The Rental Assistance Demonstration (RAD) program is leveraging $9 in capital for every $1 of public housing funds, according to a new assessment of the federal program.

Half of the units at the 60-unit Arbor Ridge Assisted Living development in Vancouver, Wash., will receive subsidies from the Rental Assistance Demonstration program.
Half of the units at the 60-unit Arbor Ridge Assisted Living development in Vancouver, Wash., will receive subsidies from the Rental Assistance Demonstration program.

Authorized in 2012, RAD allows public housing authorities (PHAs) to convert their public housing units to project-based Sec. 8 contracts, a move that provides the properties with a more stable and long-term funding platform. This is critical because it puts the housing authorities in a better position to leverage additional financing to perform needed capital improvements.

“I was pleased the report confirmed my gut instinct, which is the concept of RAD is working,” says Tom Davis, director of the Department of Housing and Urban Development’s (HUD’s) Office of Recapitalization. “The second point that is noteworthy is the nine-to-one leverage for every dollar of public housing funds. That’s a high-leverage ratio.”

RAD comes at a time when approximately 10,000 distressed public housing units are removed from operation each year. A 2010 study prepared for HUD estimated the backlog of capital needs among the nearly 1.2 million public housing units to be approximately $26 billion, with each subsequent year accruing an additional $3.4 billion in capital needs. Federal appropriations have been unable to keep pace with these growing capital needs.

RAD is an important tool to help the nation deal with its affordable housing crisis, according to Davis.

“The bottom line of the report—that this is an approach that makes sense and is working in this budget-constrained environment that we’re in—is really powerful,” Davis says.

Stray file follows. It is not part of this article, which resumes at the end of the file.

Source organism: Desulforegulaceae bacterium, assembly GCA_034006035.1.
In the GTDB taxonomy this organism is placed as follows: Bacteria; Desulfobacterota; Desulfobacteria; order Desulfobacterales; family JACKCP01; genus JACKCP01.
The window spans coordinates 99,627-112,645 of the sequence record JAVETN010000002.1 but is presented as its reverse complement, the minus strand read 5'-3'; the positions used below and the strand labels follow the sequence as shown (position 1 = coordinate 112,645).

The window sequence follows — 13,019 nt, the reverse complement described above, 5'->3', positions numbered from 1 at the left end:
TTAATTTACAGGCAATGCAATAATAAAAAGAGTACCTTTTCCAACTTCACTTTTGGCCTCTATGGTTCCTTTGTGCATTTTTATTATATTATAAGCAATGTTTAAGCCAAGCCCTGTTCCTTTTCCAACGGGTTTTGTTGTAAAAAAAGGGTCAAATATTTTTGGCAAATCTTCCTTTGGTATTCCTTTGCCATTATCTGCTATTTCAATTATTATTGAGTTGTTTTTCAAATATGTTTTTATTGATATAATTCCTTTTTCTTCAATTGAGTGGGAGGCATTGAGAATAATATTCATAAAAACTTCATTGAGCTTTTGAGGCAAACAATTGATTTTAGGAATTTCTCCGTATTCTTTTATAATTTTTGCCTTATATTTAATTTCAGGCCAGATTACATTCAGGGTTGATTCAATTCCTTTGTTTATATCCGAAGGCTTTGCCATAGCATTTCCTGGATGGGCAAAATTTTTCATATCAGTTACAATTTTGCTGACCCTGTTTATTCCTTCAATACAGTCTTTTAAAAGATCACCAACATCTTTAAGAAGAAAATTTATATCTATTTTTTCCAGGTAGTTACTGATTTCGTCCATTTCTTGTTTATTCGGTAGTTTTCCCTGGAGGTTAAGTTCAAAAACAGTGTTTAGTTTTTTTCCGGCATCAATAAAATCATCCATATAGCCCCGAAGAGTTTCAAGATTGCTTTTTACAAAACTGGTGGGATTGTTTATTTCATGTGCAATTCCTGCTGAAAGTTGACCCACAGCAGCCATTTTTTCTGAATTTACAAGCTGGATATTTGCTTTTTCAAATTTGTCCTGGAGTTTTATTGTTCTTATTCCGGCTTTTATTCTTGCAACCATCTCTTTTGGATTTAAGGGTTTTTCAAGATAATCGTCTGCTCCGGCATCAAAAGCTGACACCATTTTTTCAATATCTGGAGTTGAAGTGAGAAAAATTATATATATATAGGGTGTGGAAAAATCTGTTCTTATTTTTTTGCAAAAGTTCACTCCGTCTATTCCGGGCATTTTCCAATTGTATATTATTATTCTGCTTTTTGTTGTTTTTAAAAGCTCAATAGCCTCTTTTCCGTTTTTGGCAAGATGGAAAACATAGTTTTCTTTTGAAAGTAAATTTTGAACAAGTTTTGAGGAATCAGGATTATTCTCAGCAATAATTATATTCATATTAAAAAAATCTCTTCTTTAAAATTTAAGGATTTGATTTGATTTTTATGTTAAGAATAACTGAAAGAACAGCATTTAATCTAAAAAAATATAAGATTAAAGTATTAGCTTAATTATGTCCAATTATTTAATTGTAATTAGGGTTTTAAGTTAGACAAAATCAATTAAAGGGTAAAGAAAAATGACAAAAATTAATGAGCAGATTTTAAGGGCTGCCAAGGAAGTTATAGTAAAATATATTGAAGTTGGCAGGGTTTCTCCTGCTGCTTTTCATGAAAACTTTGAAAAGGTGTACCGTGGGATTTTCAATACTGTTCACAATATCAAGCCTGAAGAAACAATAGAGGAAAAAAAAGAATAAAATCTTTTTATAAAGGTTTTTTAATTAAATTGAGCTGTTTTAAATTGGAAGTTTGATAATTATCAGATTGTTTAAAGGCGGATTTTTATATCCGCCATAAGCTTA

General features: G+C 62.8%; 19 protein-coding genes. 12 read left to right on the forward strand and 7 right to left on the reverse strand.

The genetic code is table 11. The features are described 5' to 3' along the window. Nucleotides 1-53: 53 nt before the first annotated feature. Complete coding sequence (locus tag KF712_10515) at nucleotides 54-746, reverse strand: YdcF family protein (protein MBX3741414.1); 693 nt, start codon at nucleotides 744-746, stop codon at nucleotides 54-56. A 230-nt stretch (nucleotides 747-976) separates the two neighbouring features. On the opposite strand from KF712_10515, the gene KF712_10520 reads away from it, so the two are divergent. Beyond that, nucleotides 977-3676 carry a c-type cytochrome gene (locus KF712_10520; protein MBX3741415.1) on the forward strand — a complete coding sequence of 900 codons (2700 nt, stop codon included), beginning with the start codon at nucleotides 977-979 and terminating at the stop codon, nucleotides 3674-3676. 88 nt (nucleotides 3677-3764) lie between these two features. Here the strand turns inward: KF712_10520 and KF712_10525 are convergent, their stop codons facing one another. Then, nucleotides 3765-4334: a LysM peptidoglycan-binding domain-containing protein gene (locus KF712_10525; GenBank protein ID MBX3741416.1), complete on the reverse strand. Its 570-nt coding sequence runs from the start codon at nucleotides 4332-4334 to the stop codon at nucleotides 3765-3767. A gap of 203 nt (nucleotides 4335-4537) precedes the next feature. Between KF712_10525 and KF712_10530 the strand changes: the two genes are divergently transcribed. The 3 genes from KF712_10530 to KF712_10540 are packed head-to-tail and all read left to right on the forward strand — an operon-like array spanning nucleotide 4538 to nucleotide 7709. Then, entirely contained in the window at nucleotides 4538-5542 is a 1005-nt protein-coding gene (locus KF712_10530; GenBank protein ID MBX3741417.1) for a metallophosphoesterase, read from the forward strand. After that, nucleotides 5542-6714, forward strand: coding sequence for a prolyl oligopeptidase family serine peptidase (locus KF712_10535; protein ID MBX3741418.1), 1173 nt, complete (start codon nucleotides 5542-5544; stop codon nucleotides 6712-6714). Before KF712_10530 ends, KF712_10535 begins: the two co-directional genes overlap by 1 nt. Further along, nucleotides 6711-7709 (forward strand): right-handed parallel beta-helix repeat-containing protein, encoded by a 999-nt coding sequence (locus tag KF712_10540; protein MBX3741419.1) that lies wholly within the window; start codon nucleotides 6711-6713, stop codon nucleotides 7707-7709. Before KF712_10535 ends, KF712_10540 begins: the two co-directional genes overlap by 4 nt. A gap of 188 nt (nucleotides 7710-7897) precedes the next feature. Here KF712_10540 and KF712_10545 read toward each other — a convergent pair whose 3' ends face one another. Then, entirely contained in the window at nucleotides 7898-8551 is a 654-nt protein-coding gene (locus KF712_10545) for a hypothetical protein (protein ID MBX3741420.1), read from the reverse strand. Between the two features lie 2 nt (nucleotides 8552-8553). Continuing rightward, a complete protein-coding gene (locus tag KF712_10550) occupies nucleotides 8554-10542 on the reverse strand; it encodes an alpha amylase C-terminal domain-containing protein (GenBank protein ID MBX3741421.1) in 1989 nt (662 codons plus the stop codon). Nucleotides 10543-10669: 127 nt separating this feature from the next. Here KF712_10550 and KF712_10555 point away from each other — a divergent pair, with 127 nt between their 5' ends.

Through fall 2015, 423 PHAs submitted 1,078 applications for RAD conversion. This is 14% of all PHAs and 16% of all public housing developments, according to HUD’s Rental Assistance Demonstration Interim Report.

HUD has made awards up to the 185,000-unit cap set by Congress, and thousands of units are on a waiting list.

The interim report also found that:

  • As of October 2015, 185 projects with 19,255 public housing units had reached closing—completed the conversion process—with $2.5 billion in financing;
  • Of the $2.5 billion in total financing, only $250 million came from public housing funds;
  • 63% of RAD projects studied are undergoing some level of rehabilitation;
  • 19% of RAD projects are being demolished and rebuilt;
  • 18% of RAD projects do not have immediate capital needs but are converting for other reasons such as establishing a strong capital reserve;
  • On average, the closed projects studied in the report are undergoing $60,877 per unit in construction costs; and
  • RAD is most popular with large and medium PHAs (those with at least 250 public housing units). Only 8% of small PHAs are participating compared with 29% of medium PHAs and 48% of large PHAs.

While the interim report focuses on activity through last fall, HUD has continued to complete RAD conversions. The number of units that have reached closing is now approximately 39,500.

In fiscal 2017, HUD is requesting that Congress eliminate the current 185,000-unit cap on public housing units that can convert without additional HUD subsidy. Eliminating the cap will allow every PHA that wishes to participate the opportunity to leverage capital, as this report has demonstrated is possible. The report also highlighted that some public housing properties with more serious capital needs will not be able to be sufficiently improved without additional subsidy, which is why HUD is also proposing to provide $50 million to help local public housing agencies finance the deeper recapitalization of tens of thousands of units of public housing.

A second phase of HUD’s evaluation will focus on how successful RAD is at improving the physical and financial conditions of federally assisted properties and how tenants have been impacted. The report will also update findings from the interim report as more data becomes available.